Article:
Football is a game  of bewitching charm, in which physical exertion often combines with genius in moving, spectacular ways. The trouble often comes when players or coaches are asked to explain what has just happened. What do you really expect Zlatan Ibrahimović to say about his overhead goal against England without slipping into clichés? Ibrahimovic is prone to idolising Ibrahimovic and speaking of himself in the third person but even his self-parodying and idolatrous antics can’t quite approximate his football genius. This is why it is something of a surprise that one of the most pragmatic coaches in modern football is the one most likely to use opaque parables, cryptic one-liners and folk wisdom.

Before his face-off with Arsenal in the Champions League, facing pressure at home after a series of dismal results, Napoli coach Rafael Benitez went proverbial. He spoke of a man leading his donkey by the nose who is asked by a man he meets on the way why he does not ride it. He hoists his child on to the donkey only to meet another man who asks him why his child is on the donkey rather than him. Benitez seems to be saying that no matter what he does, there is always going to be criticism.

When Benitez left Liverpool to join Inter Milan, he was replaced by Roy Hodgson. Soon they descended into the kind of spats in which a manager and his predecessor normally engage.  Benitez had left him “expensive failures”, Hodgson complained.  Benitez responded that Hodgson was talking about things he didn’t know, and that some people cannot see a priest on a “mountain of sugar”, the implication being that a priest’s dark cassock is easy to see if placed against the white background of a “mountain of sugar”.

There is another classic, from 2010, also involving Benitez and Tom Hicks and George Gillett, the Americans who used to own Liverpool. “I prefer not to talk too much about Liverpool. I prefer not to talk about this because I feel really sorry for the fans,” Benitez said. “I was watching the fans and I was really sad after the defeat [to Everton] the other day. We have a saying in Spanish, which is ‘White liquid in a bottle has to be milk’.”

What does this mean? After accumulating 86 points and finishing second in the league, what changed? The Americans arrived on the scene, they chose a new managing director and everything changed. The managing director is involved in all the decisions. He brought in a new lawyer, new chief of press, new manager, nine new players, new medical staff, new fitness coaches – everything changed. So, if you want to ask again what was going on, it’s simple – they changed something and, in the end, they changed everything. White liquid in a bottle is milk. You will know who is to blame When asked to explain, Benitez said, “White liquid in a bottle. If I see John the milkman in the Wirral, where I was living, with this bottle, I’d say, ‘It’s milk, sure’.”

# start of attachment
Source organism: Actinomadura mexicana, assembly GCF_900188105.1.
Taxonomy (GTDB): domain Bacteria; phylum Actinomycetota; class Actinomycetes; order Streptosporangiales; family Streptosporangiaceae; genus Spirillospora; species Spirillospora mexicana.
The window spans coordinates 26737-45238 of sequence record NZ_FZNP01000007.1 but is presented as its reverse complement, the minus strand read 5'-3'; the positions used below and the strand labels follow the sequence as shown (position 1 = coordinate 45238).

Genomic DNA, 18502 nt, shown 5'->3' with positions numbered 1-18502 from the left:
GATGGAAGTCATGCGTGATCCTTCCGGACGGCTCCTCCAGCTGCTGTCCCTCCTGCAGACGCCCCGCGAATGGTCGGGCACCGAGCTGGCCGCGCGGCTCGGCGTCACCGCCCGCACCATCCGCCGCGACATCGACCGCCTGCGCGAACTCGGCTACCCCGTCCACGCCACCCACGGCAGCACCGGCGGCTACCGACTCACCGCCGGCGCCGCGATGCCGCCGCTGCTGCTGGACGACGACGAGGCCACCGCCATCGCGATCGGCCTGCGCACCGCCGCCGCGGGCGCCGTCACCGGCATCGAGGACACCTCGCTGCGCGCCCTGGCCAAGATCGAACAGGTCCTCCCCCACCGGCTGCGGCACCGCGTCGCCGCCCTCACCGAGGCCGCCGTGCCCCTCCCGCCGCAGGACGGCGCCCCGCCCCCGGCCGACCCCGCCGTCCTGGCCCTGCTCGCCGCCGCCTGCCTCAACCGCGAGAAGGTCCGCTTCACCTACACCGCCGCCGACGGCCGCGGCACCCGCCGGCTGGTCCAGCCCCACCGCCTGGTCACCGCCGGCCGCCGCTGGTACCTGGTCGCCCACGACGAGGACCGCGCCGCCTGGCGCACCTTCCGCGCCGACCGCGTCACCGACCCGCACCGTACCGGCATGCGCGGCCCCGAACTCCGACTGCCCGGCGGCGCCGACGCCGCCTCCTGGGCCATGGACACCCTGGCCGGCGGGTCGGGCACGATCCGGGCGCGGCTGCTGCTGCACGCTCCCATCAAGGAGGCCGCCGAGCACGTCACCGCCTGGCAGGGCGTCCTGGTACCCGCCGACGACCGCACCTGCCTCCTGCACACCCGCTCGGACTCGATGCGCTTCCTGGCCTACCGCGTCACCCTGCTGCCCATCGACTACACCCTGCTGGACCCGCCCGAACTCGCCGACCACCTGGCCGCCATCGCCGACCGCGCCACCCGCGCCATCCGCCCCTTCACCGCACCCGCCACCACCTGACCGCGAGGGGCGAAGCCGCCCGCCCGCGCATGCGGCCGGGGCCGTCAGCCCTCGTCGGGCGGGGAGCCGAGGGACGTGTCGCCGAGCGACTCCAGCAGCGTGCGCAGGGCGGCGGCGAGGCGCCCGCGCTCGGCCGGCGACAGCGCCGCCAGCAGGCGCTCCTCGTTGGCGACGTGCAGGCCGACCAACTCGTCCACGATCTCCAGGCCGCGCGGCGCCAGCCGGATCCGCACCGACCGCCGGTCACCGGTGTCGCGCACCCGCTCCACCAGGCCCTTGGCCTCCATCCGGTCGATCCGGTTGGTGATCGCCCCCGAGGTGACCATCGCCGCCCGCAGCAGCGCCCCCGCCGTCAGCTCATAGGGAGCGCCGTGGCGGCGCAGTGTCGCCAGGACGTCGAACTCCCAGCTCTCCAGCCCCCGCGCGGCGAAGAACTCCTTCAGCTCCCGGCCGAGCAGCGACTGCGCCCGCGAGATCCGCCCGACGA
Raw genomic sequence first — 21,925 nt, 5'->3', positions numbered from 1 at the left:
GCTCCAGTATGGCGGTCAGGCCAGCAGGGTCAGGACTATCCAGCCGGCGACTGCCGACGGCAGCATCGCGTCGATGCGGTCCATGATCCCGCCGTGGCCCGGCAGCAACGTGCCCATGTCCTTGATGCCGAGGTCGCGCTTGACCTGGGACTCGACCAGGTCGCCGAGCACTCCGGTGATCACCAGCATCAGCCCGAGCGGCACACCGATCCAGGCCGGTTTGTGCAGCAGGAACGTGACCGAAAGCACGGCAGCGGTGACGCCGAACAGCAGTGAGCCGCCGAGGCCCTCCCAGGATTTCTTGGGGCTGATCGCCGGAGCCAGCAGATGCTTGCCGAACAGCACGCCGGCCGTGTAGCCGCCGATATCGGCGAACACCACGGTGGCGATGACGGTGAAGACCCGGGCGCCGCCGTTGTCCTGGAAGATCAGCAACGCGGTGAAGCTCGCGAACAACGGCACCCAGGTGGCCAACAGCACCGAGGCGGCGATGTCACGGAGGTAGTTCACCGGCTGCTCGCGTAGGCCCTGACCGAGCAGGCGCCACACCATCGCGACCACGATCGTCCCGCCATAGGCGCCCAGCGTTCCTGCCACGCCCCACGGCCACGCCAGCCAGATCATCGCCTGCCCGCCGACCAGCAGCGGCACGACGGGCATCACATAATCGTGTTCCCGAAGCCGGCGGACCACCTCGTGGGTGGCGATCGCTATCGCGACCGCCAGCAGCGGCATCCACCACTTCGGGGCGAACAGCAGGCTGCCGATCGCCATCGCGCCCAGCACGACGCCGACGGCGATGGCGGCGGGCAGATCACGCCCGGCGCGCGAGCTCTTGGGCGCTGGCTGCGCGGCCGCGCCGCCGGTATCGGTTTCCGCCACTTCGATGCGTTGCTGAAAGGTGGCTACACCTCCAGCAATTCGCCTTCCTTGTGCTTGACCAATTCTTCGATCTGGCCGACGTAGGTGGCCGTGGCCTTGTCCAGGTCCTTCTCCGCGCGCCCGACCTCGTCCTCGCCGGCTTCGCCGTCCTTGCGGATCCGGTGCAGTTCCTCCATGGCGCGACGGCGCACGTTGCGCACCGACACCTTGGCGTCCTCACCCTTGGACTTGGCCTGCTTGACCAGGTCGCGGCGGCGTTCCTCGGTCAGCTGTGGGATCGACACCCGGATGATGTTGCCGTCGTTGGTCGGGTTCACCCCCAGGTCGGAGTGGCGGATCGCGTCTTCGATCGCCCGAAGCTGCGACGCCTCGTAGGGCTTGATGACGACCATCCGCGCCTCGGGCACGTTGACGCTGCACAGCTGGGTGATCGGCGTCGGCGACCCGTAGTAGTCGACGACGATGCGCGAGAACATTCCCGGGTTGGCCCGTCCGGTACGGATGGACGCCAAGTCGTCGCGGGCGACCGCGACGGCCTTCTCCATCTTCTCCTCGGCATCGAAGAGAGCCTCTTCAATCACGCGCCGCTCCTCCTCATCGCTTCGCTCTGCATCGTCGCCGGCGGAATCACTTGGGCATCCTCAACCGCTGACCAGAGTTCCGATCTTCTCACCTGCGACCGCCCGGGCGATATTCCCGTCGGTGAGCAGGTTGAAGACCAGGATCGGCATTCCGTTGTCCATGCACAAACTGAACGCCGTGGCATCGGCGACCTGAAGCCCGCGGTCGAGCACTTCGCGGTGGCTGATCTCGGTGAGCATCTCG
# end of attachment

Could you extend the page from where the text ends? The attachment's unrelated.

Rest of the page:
Benitez and Chelsea coach José Mourinho don’t get along. But the parable that follows wasn’t aimed at Benitez but at another Mourinho foe, Jesualdo Ferreira, who was the Chelsea coach’s teacher at the Lisbon Superior Institute for Physical Education. Mourinho was in talks to be the manager of Benfica when the Portuguese club insisted that Ferreira join Mourinho as his assistant. Mourinho refused and then went on to join Porto. In a piece for Record Dez, without mentioning anyone, Mourinho laid on the metaphor thickly. One is a coach with a 30-year career, the other with a three-year one. The one with 30 years has never won anything; the one with three years has won a lot. The one who has coached for 30 years has an enormous career; the one with three years has a small career. The one with a 30-year career will be forgotten when he ends it; the one with three could end it right now but could never be erased from history. This could be the story of a donkey that worked for 30 years but never became a horse.

What, then, to make of René Meulensteen’s pep talk when he was coach at Danish side Brondby? Meulensteen, now Fulham’s manager, was Alex Ferguson’s assistant at Manchester United.  The Guardian reported that he went up to the captain Per Nielsen and said, “Okay, Per, what animal are you today?” “Erm, a snake,” Nielsen replied. “No, snakes are slow,” retorted Meulensteen. “Then a tiger.” “Good. Tigers are brave, fast and strong. That is what we need from a captain,” Meulensteen said. Writes Soren Sorgenfri Frederiksen, co-author of 4 Per Nielsen – Brondby for Evigt? (Brondby for ever?): When René has asked all 11 players, he says, ‘Okay we have pretty good cover – we have tigers, lions, we are clever, we have muscle, we are strong, and so on. We cannot lose today’. Then, Frederiksen writes, René left the dressing room and all the players sat there looking at one another and started laughing, saying, ‘Shit, what the hell is this guy all about?’ And then they went out and lost 4-0 and got two red cards.

The last word belongs to philosopher king footballer Eric Cantona. After karate-kicking an abusive fan, Cantona was sentenced to 120 hours teaching youngsters on the finer, intricate points of the game. When quizzed by the media, Cantona cryptically said, “When seagulls follow the trawler, it is because they think sardines will be thrown into the sea.” And then he walked out.

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